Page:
SecondLawof
Thermodynamics
PC1431: Lecture 34
(Problem Set)
Note: Since we will not be able to conduct any group tutorial on the
Second Law, we will discuss these problems during our last lecture.
Please attempt them before the lecture. You may also look
PC1431 Lecture 32 - 33
Second Law of Thermodynamics:
Entropy
Entropy
So far we have seen some aspects of 2nd Law, but have not
made any general statement. More general statement can
be made in terms of entropy, introduced by Clausius in
1860s.
Entropy,
PC1431 Lectures 30 - 31
Second Law of Thermodynamics:
Heat Engines
Need for 2nd Law of Thermodynamics
Many processes (thermal or otherwise) satisfy the first law
(conservation of energy) but never occur, e.g,
Helium from a punctured balloon spread around
Extra Slides & Solutions
to Lectures 28 - 33
1 & 2 Laws of
Thermodynamics
st
nd
AdiabaticProcess
In an adiabatic process, there is
no heat transfer between the
system and its surroundings.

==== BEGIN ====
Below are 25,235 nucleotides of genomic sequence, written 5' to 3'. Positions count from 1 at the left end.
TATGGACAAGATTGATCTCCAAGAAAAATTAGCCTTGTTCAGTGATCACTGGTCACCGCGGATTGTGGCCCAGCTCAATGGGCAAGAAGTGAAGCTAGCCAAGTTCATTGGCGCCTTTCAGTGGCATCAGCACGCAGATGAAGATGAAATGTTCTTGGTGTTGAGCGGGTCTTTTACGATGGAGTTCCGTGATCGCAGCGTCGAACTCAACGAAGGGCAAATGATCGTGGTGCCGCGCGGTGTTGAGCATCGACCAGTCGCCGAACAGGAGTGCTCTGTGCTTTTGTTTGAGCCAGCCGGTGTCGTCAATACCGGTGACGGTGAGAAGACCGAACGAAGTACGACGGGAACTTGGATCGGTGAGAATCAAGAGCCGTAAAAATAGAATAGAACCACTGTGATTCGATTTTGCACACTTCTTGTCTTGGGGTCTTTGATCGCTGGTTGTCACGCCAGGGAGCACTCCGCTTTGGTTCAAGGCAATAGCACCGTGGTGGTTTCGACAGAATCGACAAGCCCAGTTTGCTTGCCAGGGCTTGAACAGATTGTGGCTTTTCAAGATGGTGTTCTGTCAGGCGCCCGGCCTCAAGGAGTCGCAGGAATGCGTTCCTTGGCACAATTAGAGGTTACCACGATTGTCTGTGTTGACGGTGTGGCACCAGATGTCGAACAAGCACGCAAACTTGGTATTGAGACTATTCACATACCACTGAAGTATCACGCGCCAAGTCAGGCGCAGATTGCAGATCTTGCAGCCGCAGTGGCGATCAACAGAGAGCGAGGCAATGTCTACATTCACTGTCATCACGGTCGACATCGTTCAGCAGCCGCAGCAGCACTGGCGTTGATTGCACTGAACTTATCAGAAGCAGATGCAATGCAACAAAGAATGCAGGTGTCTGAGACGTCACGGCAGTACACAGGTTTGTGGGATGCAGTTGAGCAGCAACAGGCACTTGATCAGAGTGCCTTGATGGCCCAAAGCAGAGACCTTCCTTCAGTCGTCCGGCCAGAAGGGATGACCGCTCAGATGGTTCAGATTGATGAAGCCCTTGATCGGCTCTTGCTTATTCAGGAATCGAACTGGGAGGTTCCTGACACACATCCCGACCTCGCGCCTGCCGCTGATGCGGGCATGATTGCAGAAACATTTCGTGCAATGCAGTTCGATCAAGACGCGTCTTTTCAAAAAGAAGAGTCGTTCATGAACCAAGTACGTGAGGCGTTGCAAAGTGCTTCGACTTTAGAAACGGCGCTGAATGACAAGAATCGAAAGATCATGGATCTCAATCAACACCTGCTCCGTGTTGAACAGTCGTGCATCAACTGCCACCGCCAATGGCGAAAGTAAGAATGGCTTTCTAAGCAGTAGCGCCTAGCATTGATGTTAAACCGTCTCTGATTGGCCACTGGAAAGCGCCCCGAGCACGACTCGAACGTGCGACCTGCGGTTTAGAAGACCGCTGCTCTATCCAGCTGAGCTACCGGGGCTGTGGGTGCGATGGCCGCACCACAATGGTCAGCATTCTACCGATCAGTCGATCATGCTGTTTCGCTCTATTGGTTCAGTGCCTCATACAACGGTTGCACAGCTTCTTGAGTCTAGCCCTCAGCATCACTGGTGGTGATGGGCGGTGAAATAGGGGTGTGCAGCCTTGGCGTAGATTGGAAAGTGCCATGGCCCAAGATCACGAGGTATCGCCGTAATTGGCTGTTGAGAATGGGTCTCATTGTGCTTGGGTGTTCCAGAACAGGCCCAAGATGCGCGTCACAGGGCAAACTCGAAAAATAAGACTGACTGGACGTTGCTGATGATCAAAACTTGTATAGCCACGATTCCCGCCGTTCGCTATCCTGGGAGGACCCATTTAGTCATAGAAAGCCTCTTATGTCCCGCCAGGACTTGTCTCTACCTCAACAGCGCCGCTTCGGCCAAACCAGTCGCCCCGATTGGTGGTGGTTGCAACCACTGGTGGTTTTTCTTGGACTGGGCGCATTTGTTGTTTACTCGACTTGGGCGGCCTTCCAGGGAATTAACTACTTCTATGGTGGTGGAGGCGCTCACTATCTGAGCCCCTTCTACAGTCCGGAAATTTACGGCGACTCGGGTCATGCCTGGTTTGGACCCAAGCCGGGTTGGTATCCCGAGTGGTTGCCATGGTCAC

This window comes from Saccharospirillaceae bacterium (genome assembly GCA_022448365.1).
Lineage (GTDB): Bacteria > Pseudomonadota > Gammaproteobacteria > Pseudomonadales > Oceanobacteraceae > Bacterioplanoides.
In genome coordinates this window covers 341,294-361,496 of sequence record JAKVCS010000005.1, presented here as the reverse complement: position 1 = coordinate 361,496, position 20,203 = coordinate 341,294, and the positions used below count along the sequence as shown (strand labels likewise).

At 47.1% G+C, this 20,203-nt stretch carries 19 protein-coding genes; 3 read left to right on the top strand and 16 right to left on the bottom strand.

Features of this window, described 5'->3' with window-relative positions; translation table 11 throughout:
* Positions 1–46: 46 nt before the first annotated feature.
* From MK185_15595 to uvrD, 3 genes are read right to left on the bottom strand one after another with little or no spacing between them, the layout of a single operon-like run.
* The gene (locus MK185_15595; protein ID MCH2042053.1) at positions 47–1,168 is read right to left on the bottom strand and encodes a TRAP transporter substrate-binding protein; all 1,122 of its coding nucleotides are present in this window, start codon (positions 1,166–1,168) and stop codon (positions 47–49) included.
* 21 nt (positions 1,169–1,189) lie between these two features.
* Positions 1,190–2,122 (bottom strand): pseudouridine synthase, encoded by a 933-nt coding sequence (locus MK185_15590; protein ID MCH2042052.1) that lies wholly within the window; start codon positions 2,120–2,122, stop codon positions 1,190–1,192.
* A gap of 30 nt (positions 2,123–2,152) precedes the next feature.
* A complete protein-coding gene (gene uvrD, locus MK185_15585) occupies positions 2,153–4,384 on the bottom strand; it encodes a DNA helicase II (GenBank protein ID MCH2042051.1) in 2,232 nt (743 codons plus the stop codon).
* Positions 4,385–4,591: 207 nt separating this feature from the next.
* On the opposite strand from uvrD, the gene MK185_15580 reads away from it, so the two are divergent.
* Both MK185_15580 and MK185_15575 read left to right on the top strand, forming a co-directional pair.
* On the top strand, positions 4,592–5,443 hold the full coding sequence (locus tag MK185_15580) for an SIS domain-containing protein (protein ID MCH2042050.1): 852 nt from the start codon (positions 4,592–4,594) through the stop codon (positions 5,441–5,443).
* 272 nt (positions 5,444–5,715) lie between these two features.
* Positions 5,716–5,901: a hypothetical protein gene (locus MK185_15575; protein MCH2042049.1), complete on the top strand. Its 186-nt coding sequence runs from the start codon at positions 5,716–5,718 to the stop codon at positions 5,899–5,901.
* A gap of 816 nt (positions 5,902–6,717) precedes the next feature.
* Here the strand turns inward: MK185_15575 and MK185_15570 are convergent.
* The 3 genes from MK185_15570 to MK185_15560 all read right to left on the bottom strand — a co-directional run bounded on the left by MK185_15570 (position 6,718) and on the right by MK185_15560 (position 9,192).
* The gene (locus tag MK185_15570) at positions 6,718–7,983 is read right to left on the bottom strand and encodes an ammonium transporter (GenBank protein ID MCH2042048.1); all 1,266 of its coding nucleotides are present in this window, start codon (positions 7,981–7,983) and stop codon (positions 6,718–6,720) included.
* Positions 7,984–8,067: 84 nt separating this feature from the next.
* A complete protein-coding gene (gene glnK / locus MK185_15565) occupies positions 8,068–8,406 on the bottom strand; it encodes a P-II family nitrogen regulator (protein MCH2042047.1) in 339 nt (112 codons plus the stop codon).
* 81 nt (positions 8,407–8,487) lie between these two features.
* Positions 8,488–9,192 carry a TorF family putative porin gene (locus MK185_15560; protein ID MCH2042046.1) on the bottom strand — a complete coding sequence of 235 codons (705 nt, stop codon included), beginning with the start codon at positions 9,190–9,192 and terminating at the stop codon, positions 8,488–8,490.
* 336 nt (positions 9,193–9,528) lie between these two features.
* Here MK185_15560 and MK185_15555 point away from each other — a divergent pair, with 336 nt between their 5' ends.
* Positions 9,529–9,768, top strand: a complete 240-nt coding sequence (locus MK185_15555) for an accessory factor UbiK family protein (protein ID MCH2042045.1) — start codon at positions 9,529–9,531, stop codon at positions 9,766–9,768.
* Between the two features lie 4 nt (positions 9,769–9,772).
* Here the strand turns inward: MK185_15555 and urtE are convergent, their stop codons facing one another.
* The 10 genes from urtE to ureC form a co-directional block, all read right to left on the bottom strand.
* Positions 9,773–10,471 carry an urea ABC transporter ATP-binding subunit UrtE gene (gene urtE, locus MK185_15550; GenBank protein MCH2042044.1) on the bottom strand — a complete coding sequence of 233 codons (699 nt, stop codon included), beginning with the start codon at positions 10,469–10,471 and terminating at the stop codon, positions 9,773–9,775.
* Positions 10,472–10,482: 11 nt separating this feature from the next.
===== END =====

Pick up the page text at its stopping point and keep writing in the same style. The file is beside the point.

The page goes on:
Minus sign missing
in original slide
The internal energy decreases
FirstLawof
Thermodynamics
PC1431 Lectures 28 - 29
Heat Q
System
Change in
Internal
energy U
Work W
Surroundings
ThermodynamicProcesses&
ThermodynamicProcesses&
Variables
Quasi-static process: Processes that are carried out slowly
enough so that the system
PC1431 Lecture 28
Kinetic Theory of
Gases
Molecular Model of an Ideal Gas
Assumptions
Large number of molecules; separation > dimension of
molecules. Molecules occupy negligible volume - treated as
point-like.
Obey Newtons laws of motion, but move rando
PC1431 Lectures 23 27
Oscillations,
Temperature & Heat,
Kinetic Theory of Gases
(Additional slides and solutions to
problems discussed in lectures)
Summary I : Describing SHM
A particle is said to perform simple harmonic oscillation if its
acceleration is
Oscillations:
Simple Harmonic Motion
Damped & Forced Oscillations
PC1431 Lectures 23 & 24
Examples of Oscillatory Motion
Mass on a spring
Pendulum (e.g., simple, physical, torsion)
Vibrations of a stringed musical instrument
Electromagnetic waves (light,